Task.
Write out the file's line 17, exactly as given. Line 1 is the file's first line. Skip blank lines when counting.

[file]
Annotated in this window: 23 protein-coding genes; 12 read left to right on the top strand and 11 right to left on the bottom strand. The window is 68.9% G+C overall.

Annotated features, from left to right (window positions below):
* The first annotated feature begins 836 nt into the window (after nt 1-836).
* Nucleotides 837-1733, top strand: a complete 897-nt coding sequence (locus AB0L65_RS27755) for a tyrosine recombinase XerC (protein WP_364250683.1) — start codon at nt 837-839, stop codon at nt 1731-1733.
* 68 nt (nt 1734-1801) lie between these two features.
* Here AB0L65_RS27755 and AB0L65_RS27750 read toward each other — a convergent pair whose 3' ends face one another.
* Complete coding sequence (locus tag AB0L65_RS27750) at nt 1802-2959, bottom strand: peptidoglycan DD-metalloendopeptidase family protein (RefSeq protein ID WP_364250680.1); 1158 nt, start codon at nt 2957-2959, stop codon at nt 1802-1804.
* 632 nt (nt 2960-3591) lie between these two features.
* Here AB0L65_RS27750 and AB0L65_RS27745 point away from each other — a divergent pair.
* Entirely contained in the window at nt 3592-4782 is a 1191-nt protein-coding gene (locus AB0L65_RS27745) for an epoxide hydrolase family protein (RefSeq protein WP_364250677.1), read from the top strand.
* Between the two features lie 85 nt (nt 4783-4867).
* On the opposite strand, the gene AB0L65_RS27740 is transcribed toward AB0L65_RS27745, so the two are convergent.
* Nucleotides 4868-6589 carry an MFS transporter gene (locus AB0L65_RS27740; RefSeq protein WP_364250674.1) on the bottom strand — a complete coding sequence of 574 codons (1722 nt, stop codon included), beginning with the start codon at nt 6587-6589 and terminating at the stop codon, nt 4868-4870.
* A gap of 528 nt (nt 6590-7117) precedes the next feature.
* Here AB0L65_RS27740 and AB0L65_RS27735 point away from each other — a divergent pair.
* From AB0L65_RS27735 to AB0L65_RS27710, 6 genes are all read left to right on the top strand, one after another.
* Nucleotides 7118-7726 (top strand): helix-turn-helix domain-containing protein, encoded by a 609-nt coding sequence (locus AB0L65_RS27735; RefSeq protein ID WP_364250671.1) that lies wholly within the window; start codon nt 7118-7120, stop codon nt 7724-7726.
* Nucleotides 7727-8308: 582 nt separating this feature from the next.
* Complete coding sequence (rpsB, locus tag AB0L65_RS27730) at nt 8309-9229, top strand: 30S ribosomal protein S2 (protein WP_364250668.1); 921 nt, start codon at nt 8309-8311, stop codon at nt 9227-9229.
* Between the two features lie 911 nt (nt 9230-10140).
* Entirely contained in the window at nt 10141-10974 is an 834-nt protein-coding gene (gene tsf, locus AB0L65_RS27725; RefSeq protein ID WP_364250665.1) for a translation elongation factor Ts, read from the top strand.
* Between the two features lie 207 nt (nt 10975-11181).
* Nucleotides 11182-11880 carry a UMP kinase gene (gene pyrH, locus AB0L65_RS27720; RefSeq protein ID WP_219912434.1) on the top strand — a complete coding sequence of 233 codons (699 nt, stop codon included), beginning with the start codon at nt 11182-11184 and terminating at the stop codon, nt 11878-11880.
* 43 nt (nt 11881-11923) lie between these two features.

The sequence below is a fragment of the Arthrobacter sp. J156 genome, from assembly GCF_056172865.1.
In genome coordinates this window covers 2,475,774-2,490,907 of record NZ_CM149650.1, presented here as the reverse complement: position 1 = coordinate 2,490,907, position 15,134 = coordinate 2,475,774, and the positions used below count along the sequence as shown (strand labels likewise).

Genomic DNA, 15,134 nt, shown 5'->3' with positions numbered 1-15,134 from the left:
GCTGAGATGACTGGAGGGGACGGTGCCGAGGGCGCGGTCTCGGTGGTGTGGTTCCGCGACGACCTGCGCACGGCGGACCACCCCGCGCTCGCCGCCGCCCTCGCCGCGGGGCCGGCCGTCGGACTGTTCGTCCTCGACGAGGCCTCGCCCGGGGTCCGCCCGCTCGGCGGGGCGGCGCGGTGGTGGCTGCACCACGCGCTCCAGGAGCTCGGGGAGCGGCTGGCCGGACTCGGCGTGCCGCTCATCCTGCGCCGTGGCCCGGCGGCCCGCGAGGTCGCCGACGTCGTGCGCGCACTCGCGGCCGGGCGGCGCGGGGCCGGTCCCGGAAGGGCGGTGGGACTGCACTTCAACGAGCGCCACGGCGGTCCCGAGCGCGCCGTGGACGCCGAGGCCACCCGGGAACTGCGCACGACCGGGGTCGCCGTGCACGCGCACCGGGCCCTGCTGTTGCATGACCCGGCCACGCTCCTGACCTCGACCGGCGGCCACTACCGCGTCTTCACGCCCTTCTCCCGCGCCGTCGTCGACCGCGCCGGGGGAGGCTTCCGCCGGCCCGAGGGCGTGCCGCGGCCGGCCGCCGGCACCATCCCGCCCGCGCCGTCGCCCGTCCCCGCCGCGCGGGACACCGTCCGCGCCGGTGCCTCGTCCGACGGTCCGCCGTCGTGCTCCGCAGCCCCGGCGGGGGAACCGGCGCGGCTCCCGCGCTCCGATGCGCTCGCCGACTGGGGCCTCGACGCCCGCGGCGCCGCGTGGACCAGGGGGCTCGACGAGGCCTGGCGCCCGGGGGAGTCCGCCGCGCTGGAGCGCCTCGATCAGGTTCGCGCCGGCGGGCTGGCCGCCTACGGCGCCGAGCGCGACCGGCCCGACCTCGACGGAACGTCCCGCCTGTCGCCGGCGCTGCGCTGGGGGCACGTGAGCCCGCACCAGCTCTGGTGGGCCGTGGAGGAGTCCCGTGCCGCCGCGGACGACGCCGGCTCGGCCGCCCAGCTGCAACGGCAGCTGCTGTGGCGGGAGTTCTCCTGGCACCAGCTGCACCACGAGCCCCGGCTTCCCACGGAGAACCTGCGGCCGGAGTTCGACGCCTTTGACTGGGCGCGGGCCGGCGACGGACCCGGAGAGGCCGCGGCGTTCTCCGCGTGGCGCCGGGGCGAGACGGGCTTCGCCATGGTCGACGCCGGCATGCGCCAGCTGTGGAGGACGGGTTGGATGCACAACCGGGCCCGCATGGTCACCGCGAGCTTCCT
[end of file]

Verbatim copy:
* Nucleotides 7118-7726 (top strand): helix-turn-helix domain-containing protein, encoded by a 609-nt coding sequence (locus AB0L65_RS27735; RefSeq protein ID WP_364250671.1) that lies wholly within the window; start codon nt 7118-7120, stop codon nt 7724-7726.